10. Arizona — The Wildcats have one of the nation’s most experienced frontcourts with senior transfers Mark Tollefson and Ryan Anderson joining returning center Kaleb Tarczewski. Anderson, third team All-ACC at Boston College in 2014, transferred to Arizona because he wanted to play in the NCAA Tournament. After sitting out last season, he should get that chance. Tollefson, a graduate transfer from San Francisco, also gives the Wildcats immediate experience to help replace all the departed talent. Gabe York will be a big key, going from a valuable spark off the bench to a probable starter counted on for consistent production.
11. California — Coach Cuonzo Martin was already going to enter this season with three returning backcourt starters who averaged in double figures. Then his team’s outlook got even better when Martin landed elite prospects Ivan Rabb and Jaylen Brown, who will likely start together in the frontcourt. With NBA prospects at all five positions, Martin’s biggest problem may be keeping all the talent happy.
12. Oklahoma — Coach Lon Kruger enters the season with three seniors and a junior who started last season on a team that won 24 games. Buddy Hield is a prolific starter, and Ryan Spangler does a little bit of everything for the former UNLV coach.
13. Villanova — Big East sixth man of the year Josh Hart steps into the starting lineup to help ease the loss of three key starters. League co-player of the year Ryan Arcidiacono will be counted on to do even more in his senior season.
14. Indiana — The Hoosiers are one of the worst defensive teams in the Big Ten. It’s a good thing they are so good on the other end. Yogi Ferrell leads an offense capable of outscoring its opponents on any given night. The Hoosiers will have to figure out a way to play at least some defense, though.
15. Michigan State — Does it really matter who puts on the green jerseys in any given season? Coach Tom Izzo’s teams can just be penciled in for well over 20 wins every season and to be peaking for the NCAA Tournament. Of course, the talent is there too. Former West Virginia star Eron Harris joins a veteran team that will be a tough out in March.
16. Utah — The Utes lost just one player from a 26-win team. The problem is, that player was star Delon Wright, whose absence leaves a void as a scorer and primary ballhandler. If someone steps up to fill that role, coach Larry Krystkowiak has enough talent and depth at every position to compete in the Pac-12.
17. Michigan — The Wolverines stumbled to a 16-16 record and missed the NIT last season. It was just an aberration. John Beilein is one of the best coaches in the nation and he returns all five starters. Guards Caris LeVert and Derrick Walton Jr. are healthy again an injury-plagued season, but Zak Irvin is still recovering from back surgery. He should be back soon, along with the Wolverines’ status as an elite program.
18. Purdue — The Boilermakers lost only Jon Octeus and added elite recruit Caleb Swanigan. Coach Matt Painter has a deep team that includes two talented 7-footers, A.J. Hammons and Isaac Haas. Purdue must get consistent play from graduate transfer Johnny Hill at point guard if it hopes to fulfill lofty expectations.
19. Vanderbilt — Coach Kevin Stallings mostly will play a lineup consisting of four shooters around talented center Damian Jones, a formula that helped the Commodores turn things around last year after two down seasons. He added more perimeter threats on the recruiting trail. If Josh Henderson can finally stay healthy, Vanderbilt could have three 7-footers playing a prominent role.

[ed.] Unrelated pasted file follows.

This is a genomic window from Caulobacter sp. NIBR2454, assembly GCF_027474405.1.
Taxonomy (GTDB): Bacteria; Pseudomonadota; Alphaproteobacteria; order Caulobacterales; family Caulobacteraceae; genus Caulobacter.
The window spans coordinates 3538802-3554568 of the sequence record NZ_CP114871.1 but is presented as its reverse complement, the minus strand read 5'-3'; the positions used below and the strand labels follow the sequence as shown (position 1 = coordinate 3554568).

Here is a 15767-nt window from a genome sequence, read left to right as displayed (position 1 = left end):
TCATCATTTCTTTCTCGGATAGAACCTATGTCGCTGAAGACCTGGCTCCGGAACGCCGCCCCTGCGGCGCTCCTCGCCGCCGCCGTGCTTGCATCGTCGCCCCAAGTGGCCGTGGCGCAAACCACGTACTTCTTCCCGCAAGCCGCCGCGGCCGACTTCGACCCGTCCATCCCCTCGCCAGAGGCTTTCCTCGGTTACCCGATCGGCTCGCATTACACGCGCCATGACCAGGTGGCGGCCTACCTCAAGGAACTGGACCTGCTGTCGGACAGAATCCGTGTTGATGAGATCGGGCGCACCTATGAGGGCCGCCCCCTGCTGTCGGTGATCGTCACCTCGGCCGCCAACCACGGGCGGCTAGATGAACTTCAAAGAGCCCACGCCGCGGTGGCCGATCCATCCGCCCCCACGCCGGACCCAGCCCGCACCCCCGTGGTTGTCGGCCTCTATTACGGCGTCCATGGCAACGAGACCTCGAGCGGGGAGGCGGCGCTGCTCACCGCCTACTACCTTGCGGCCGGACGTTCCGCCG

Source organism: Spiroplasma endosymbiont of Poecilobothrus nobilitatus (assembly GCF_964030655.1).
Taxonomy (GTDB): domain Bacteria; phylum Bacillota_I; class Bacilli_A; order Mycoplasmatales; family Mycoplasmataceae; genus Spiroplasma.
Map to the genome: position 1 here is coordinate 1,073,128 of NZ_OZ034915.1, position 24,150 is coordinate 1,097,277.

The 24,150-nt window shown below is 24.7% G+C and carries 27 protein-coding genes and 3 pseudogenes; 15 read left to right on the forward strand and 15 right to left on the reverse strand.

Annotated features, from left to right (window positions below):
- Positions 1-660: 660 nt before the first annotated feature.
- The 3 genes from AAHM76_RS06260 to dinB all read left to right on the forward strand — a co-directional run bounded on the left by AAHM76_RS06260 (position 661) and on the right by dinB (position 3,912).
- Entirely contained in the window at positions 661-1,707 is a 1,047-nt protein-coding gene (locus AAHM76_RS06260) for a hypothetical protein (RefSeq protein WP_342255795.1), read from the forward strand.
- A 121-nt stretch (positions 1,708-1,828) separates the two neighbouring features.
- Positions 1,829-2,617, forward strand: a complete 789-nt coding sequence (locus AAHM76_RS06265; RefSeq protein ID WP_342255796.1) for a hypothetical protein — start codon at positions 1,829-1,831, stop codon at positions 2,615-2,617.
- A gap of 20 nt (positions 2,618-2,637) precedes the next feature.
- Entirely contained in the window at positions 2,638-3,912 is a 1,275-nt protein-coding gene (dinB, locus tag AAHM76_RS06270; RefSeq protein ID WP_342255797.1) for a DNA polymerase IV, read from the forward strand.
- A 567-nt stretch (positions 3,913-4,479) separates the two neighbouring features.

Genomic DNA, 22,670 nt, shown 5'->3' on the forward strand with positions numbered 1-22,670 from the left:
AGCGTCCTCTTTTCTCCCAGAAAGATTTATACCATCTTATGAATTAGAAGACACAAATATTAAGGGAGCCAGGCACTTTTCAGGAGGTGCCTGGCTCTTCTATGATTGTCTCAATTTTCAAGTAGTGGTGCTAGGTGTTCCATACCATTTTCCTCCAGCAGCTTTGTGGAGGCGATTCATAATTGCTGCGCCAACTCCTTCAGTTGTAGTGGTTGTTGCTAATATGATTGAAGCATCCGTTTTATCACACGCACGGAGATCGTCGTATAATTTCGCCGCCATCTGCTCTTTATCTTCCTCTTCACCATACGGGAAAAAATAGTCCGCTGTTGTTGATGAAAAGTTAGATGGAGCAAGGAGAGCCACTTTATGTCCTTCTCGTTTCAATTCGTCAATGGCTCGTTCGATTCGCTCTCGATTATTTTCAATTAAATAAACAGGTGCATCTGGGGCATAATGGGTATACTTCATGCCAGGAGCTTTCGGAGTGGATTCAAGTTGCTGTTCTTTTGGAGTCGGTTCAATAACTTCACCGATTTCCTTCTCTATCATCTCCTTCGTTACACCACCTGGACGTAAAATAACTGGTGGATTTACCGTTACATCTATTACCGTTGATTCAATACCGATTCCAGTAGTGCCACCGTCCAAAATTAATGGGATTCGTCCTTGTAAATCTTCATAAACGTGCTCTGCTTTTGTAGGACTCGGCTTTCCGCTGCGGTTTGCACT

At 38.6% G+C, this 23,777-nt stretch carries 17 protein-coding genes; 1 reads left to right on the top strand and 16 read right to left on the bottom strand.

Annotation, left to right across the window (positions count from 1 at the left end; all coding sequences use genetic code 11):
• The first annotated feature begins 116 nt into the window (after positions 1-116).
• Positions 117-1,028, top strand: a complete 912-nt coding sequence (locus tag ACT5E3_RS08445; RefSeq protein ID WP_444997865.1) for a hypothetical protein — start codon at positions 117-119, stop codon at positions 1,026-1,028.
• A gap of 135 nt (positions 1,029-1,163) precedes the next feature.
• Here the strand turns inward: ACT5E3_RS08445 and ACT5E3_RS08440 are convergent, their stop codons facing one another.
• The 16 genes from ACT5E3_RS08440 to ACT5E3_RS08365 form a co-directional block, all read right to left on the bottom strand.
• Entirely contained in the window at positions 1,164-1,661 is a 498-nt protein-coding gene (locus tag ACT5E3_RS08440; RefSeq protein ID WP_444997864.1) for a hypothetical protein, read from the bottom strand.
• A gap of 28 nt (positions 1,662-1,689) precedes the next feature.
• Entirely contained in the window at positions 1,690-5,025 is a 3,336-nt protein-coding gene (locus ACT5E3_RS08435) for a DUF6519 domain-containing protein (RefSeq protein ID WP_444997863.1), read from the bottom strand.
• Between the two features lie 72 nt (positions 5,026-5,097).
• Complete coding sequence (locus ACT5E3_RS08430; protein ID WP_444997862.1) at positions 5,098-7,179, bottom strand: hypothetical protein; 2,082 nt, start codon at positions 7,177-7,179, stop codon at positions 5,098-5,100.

20. Butler — Roosevelt Jones, the star small forward with the playing style that appears ready for YMCA ball, returns for his senior season with a team that could make a lot of noise. Former McDonald’s All-American Tyler Lewis gets a fresh start after sitting out last season. He rarely turns the ball over and probably will score far more than he did at North Carolina State. Kellen Dunham is a quiet superstar.
21. SMU — It was going to be hard to forget losing one of the most heartbreaking games in recent memory to UCLA in the NCAA Tournament. Then the NCAA came calling, SMU has been banned from postseason play, and coach Larry Brown has to sit out nine games. Still, the team is loaded. Point guard Nic Moore is one of the nation’s best floor leaders. As long as everything doesn’t come crashing down, the Mustangs are capable of winning the American Athletic Conference regular-season title, which is now their goal.
22. Oregon — Somehow, some way, Dana Altman always finds a way to put a good team on the floor. He eased the loss of star Joseph Young by landing graduate transfer Dylan Ennis from Villanova to start at point guard. Findlay Prep product Dillon Brooks averaged 11.5 points per game for the Ducks last season and appears ready to break out after an outstanding summer playing for Canada in the World University Games.
23. Connecticut — Coach Kevin Ollie returns four starters motivated by the disappointment of becoming just the ninth defending champion to not play in the NCAA Tournament. Ollie also added a pair of graduate transfers, Seton Hall’s Sterling Gibbs and Cornell’s Shonn Miller, to help offset the loss of leading scorer Ryan Boatright. An appearance in the loaded Battle 4 Atlantis tournament early in the season should tell a lot about how the team is coming together.
24. Texas A&M — Coach Billy Kennedy’s team is ready to take another step forward. With accomplished starters Alex Caruso, Danuel House and Jalen Jones returning, Kennedy brought in graduate transfer Anthony Collins to run the point and prized recruit Tyler Davis in the post. The Aggies should also have more depth after fading down the stretch last season.
25. LSU — Ben Simmons can do a little bit of everything and he proved it during the Tigers’ exhibition tour in Australia. The star freshman led the team in just about every statistical category to somehow raise expectations higher for his debut than they already were. Simmons leads a talented recruiting class that will join established backcourt starters Tim Quarterman and Keith Hornsby to make the Tigers formidable.
Voters were Adam Hill, Steve Carp, Ed Graney, Matt Youmans.
Contact reporter Adam Hill at email@example.com or 702-224-5509. Follow him: @adamhilllvrj